Aug. 20 (Bloomberg) -- The U.S. seized $150 million in connection with a Hezbollah-related money laundering scheme that involved the defunct Lebanese Canadian Bank, the U.S. Attorney’s office in Manhattan said.
The funds came from a U.S.-based account of Beirut-based Banque Libano Francaise SAL, which is holding money in escrow from the $580 million sale of the defunct Lebanese Canadian Bank to Societe Generale de Banque au Liban, prosecutors said in a statement.
Lebanese Canadian Bank, based in Beirut, was accused by federal prosecutors in December of helping launder at least $329 million for the Hezbollah, designated as a terrorist organization by the U.S. State Department, in a scheme that involved buying and selling used cars. Cash from the car sales as well as proceeds of narcotics trafficking were funneled to Lebanon through the scheme, the U.S. alleged.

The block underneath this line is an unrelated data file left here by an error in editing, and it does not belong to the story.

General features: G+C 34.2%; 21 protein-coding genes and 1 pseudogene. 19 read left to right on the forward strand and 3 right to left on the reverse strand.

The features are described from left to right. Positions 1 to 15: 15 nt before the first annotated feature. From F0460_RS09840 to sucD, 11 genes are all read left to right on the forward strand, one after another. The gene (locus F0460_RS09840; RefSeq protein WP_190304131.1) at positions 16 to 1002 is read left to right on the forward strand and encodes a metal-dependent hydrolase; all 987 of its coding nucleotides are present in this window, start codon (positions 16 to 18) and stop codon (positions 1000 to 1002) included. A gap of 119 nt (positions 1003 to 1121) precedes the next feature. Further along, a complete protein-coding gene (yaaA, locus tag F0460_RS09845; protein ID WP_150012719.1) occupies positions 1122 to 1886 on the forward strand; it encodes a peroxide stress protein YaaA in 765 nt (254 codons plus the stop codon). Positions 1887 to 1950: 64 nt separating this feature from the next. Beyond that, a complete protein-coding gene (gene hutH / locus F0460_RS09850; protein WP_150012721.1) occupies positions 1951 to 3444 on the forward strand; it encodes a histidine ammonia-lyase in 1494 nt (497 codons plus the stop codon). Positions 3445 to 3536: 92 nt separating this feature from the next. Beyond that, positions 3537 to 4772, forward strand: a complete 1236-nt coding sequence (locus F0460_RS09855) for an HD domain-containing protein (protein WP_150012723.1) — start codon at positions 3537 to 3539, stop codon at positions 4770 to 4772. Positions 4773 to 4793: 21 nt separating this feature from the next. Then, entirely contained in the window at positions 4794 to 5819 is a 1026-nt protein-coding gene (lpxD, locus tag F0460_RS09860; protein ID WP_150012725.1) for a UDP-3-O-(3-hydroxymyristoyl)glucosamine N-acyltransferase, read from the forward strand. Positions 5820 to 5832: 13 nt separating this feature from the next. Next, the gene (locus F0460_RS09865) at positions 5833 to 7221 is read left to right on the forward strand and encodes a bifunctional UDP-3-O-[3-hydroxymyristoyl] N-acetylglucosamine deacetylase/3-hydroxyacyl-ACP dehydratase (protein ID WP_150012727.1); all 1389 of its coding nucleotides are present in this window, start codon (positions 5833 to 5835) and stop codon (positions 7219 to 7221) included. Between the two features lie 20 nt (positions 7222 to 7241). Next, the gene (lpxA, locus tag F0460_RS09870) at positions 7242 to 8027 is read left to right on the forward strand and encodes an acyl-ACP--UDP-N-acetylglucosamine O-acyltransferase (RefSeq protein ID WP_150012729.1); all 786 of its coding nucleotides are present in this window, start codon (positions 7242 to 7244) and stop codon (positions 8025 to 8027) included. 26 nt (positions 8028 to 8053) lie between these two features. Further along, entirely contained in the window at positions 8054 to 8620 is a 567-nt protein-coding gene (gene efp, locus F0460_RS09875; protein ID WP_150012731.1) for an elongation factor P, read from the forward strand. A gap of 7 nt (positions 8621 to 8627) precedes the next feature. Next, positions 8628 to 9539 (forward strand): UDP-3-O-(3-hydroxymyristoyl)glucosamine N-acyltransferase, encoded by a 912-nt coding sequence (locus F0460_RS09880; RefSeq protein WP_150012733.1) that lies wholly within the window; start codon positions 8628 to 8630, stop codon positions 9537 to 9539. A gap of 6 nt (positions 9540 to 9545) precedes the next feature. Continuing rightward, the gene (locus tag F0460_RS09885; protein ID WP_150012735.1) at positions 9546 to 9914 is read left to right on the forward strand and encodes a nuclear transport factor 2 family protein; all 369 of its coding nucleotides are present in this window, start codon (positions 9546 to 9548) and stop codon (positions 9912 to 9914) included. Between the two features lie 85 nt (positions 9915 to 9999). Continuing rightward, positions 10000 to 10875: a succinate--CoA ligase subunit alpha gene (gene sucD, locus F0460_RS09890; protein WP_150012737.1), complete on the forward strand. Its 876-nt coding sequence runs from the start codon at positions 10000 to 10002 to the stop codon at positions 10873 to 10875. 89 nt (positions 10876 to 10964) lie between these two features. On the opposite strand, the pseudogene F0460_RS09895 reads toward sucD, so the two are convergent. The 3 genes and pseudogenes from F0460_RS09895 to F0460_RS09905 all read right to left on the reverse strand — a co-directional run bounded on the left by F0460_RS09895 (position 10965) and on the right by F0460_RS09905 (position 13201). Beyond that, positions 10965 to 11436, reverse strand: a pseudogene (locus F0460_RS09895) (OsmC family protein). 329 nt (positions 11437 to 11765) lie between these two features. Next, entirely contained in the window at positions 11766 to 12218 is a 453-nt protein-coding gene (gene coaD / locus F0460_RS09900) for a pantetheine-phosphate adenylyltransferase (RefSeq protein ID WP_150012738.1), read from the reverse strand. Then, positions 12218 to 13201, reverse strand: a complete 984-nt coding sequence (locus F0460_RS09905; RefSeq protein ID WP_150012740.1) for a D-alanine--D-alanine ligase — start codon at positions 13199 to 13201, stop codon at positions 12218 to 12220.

“Money is the lifeblood of terrorist and narcotics organizations, and while banks which launder money for terrorists and narco-traffickers may be located abroad, today’s announcement demonstrates that those banks and their assets are not beyond our reach,” said Manhattan U.S. Attorney Preet Bharara in a statement.
Societe Generale de Banque au Liban, based in Beirut, and Banque Libano Francaise SAL are not accused of any wrongdoing, prosecutors said.
The case is U.S. v. Lebanese Canadian Bank SAL, U.S. District Court, Southern District of New York (Manhattan).
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